Irish Whiskey

Irish Whiskey is the fastest growing Spirit category in the world. The earliest record of Whiskey production in Ireland dates to 1405 -- for those of you who prefer not to do their own counting that’s over 600 years!

The Irishman’s claim to Spirit fame is the single pot still, a style unique to Irish Whiskey, though not the only production method used in Ireland (they make malt and grain Whiskeys too). It's a triple distilled Whiskey, made from a combination of malted and unmalted barley. About a 100 year ago, the British government taxed malted barley, so the Irishmen outsmarted them by using unmalted barley for the distillation. Take that!

Irish Whiskeys have fewer hard and fast rules than some other Spirit families. The majority of them are triple distilled, but not all. The majority are made in a pot still, but not all. The majority are unpeated, but not all. However, Irish Whiskey must be aged for at least three years in wooden casks of a capacity not exceeding 700 liters. The exemplars of Irish Whiskey are light, smooth, yellow, and gold in color with a spicy snap and a backdrop of fresh grain.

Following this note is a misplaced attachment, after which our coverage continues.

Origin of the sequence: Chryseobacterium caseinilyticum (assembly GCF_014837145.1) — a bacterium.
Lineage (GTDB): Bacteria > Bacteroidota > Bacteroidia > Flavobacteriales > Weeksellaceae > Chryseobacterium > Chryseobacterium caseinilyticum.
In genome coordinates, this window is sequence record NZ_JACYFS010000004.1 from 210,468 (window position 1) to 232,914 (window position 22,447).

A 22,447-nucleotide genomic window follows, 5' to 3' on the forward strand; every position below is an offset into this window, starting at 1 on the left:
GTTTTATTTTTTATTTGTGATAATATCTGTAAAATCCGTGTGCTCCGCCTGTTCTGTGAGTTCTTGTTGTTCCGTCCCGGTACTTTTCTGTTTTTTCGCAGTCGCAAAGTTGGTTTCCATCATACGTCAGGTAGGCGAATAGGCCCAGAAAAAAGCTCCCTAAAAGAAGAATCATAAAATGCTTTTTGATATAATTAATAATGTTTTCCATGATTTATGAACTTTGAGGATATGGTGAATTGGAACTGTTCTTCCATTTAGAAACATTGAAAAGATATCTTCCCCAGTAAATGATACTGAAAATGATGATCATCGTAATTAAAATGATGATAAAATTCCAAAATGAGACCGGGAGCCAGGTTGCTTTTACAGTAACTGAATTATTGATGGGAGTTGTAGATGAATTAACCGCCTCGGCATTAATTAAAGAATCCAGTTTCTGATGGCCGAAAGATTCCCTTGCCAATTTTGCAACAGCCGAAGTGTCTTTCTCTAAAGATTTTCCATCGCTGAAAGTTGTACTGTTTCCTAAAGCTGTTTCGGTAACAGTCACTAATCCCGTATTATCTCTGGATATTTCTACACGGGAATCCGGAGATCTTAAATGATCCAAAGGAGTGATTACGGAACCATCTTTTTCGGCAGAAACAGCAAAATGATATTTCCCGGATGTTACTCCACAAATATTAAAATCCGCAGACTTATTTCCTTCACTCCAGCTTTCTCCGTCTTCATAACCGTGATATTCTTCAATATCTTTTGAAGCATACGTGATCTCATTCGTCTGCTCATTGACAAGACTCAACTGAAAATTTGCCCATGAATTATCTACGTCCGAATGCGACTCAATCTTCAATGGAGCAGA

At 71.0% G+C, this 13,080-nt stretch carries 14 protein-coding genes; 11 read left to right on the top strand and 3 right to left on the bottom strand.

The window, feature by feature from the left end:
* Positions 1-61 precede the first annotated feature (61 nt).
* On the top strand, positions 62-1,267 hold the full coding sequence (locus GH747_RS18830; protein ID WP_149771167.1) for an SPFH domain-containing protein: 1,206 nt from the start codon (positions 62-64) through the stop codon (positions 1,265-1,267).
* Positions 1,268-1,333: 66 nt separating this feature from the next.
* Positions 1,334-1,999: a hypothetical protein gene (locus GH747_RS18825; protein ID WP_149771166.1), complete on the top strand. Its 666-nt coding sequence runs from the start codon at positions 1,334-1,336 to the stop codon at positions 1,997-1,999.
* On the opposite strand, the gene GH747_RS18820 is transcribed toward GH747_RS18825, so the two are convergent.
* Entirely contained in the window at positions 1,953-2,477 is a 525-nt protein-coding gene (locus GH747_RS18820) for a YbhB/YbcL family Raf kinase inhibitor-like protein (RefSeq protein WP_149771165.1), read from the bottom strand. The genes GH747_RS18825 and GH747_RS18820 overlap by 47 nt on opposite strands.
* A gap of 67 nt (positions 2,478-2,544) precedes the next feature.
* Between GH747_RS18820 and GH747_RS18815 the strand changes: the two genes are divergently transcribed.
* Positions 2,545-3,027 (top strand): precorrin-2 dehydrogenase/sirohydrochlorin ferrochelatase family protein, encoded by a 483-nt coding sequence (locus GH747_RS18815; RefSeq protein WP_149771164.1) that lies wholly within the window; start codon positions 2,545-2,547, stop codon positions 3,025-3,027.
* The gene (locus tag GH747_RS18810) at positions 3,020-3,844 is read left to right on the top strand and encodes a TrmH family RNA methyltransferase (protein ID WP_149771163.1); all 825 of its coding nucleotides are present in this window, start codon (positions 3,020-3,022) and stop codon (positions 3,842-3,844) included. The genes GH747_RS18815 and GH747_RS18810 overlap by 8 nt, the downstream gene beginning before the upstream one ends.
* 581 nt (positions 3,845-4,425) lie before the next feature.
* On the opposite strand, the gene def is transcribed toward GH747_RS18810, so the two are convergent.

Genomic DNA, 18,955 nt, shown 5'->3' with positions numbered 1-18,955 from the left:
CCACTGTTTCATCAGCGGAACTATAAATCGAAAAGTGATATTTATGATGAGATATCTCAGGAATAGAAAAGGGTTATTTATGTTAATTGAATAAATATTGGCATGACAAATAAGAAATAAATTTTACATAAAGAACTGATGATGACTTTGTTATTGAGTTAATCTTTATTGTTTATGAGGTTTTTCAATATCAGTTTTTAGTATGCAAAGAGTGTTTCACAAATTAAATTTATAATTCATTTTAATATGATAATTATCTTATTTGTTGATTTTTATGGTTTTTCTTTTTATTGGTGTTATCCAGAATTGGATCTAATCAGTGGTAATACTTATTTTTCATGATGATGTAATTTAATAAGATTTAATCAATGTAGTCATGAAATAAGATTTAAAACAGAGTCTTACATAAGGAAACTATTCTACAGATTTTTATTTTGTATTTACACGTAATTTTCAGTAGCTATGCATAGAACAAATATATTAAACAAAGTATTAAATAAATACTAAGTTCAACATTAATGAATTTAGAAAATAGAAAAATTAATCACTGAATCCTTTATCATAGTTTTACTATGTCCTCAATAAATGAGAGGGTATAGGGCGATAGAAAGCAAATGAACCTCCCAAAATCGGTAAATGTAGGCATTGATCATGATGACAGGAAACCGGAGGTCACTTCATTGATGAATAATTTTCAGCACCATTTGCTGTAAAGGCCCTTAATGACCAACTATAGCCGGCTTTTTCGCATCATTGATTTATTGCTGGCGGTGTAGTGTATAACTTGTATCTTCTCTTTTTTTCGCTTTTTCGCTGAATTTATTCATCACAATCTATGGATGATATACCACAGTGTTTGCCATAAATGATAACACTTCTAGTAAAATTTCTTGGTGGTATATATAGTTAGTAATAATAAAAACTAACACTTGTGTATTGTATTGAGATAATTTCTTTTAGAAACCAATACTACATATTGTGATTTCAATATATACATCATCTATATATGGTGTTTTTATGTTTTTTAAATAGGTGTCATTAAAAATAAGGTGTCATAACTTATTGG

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Whiskey producers lose on average about 2% of their stock a year to angels' share. For Jameson, the biggest one of the Irish Whiskey brands, it means 29 thousand bottles going into the air (literally) every day!

There are many Irish Whiskey varieties: grain Whiskey, malted barley pot-still-distilled, and ‘pure pot-still’ or ‘single pot still’ as it is now officially known. Then there is Poitin, one of the first Spirits ever made.

In the U.S., Irish Whiskey sales have jumped by over 500% since 2002. It’s the fastest growing category in the Spirits industry. There’s some news to raise your glass to.

All Irish Whiskey

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